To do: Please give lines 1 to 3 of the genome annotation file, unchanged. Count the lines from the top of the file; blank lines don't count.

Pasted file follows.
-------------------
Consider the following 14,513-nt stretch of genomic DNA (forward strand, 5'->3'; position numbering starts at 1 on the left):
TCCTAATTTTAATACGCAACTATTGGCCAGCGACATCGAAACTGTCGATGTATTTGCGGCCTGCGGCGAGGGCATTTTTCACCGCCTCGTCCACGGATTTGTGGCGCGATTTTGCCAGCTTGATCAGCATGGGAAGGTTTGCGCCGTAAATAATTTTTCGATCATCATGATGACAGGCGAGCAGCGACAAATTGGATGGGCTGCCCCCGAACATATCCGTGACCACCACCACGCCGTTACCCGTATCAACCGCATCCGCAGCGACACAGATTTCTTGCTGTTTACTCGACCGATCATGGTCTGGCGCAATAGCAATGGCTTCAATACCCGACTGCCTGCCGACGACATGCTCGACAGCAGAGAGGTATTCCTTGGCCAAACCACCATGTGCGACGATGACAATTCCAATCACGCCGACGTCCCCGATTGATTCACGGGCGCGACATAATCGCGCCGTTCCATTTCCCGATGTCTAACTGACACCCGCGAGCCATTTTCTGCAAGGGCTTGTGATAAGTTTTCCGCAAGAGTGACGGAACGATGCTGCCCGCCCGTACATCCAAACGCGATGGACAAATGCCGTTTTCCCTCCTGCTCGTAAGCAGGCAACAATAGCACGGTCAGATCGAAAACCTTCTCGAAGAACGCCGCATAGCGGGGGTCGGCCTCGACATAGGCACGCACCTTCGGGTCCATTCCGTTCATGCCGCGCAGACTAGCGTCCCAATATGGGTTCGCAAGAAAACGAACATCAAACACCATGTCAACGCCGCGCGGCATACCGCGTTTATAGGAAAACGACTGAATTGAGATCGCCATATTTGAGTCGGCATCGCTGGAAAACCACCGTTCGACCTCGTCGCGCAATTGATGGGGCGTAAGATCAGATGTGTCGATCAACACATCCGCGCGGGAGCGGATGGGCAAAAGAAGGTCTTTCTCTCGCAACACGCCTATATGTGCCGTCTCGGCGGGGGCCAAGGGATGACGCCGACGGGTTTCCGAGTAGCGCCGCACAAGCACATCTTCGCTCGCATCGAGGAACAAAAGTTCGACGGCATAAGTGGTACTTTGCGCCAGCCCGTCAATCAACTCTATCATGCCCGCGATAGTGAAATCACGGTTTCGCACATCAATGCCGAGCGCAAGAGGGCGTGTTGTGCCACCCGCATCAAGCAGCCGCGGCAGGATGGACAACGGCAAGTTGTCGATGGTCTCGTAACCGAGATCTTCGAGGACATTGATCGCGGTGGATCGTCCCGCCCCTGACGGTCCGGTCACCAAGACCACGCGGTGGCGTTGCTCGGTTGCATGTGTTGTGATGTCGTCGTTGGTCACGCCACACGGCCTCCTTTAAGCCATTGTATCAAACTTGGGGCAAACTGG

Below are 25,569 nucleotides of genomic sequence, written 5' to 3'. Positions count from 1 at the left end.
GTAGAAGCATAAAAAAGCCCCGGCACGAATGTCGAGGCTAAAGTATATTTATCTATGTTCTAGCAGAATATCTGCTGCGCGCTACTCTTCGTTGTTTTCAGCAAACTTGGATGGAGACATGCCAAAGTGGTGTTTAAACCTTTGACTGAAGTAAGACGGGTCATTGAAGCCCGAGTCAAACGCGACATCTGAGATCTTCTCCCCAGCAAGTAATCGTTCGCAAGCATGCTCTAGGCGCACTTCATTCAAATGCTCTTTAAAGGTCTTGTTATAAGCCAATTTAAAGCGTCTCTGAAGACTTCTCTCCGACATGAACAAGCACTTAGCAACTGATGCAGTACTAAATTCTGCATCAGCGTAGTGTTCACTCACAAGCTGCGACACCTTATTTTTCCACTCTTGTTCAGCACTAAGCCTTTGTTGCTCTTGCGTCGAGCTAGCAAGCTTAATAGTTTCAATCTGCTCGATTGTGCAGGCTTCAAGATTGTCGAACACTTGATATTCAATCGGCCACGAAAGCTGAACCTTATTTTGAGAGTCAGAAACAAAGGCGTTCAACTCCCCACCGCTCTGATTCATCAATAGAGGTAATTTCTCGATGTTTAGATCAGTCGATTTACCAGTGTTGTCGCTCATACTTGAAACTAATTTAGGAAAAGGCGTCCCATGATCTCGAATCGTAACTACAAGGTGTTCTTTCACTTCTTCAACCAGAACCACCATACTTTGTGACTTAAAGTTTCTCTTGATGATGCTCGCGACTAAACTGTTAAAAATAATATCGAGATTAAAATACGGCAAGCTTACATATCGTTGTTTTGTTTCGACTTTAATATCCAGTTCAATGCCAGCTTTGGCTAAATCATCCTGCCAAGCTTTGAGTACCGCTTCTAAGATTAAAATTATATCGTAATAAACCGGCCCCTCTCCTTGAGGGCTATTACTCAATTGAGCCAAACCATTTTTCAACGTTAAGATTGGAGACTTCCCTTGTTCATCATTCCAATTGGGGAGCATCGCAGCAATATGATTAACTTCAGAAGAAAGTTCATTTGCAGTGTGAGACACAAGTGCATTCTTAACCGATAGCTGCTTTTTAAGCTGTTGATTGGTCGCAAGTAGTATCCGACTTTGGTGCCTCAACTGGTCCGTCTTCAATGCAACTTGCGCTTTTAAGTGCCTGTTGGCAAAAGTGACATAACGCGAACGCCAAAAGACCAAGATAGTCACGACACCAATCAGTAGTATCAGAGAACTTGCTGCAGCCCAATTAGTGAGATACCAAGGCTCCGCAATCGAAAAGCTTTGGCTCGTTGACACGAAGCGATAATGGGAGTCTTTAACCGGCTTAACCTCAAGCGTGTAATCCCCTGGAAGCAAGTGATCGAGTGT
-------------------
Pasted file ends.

Consider the following 14,513-nt stretch of genomic DNA (forward strand, 5'->3'; position numbering starts at 1 on the left):
TCCTAATTTTAATACGCAACTATTGGCCAGCGACATCGAAACTGTCGATGTATTTGCGGCCTGCGGCGAGGGCATTTTTCACCGCCTCGTCCACGGATTTGTGGCGCGATTTTGCCAGCTTGATCAGCATGGGAAGGTTTGCGCCGTAAATAATTTTTCGATCATCATGATGACAGGCGAGCAGCGACAAATTGGATGGGCTGCCCCCGAACATATCCGTGACCACCACCACGCCGTTACCCGTATCAACCGCATCCGCAGCGACACAGATTTCTTGCTGTTTACTCGACCGATCATGGTCTGGCGCAATAGCAATGGCTTCAATACCCGACTGCCTGCCGACGACATGCTCGACAGCAGAGAGGTATTCCTTGGCCAAACCACCATGTGCGACGATGACAATTCCAATCACGCCGACGTCCCCGATTGATTCACGGGCGCGACATAATCGCGCCGTTCCATTTCCCGATGTCTAACTGACACCCGCGAGCCATTTTCTGCAAGGGCTTGTGATAAGTTTTCCGCAAGAGTGACGGAACGATGCTGCCCGCCCGTACATCCAAACGCGATGGACAAATGCCGTTTTCCCTCCTGCTCGTAAGCAGGCAACAATAGCACGGTCAGATCGAAAACCTTCTCGAAGAACGCCGCATAGCGGGGGTCGGCCTCGACATAGGCACGCACCTTCGGGTCCATTCCGTTCATGCCGCGCAGACTAGCGTCCCAATATGGGTTCGCAAGAAAACGAACATCAAACACCATGTCAACGCCGCGCGGCATACCGCGTTTATAGGAAAACGACTGAATTGAGATCGCCATATTTGAGTCGGCATCGCTGGAAAACCACCGTTCGACCTCGTCGCGCAATTGATGGGGCGTAAGATCAGATGTGTCGATCAACACATCCGCGCGGGAGCGGATGGGCAAAAGAAGGTCTTTCTCTCGCAACACGCCTATATGTGCCGTCTCGGCGGGGGCCAAGGGATGACGCCGACGGGTTTCCGAGTAGCGCCGCACAAGCACATCTTCGCTCGCATCGAGGAACAAAAGTTCGACGGCATAAGTGGTACTTTGCGCCAGCCCGTCAATCAACTCTATCATGCCCGCGATAGTGAAATCACGGTTTCGCACATCAATGCCGAGCGCAAGAGGGCGTGTTGTGCCACCCGCATCAAGCAGCCGCGGCAGGATGGACAACGGCAAGTTGTCGATGGTCTCGTAACCGAGATCTTCGAGGACATTGATCGCGGTGGATCGTCCCGCCCCTGACGGTCCGGTCACCAAGACCACGCGGTGGCGTTGCTCGGTTGCATGTGTTGTGATGTCGTCGTTGGTCACGCCACACGGCCTCCTTTAAGCCATTGTATCAAACTTGGGGCAAACTGG

Below are 25,569 nucleotides of genomic sequence, written 5' to 3'. Positions count from 1 at the left end.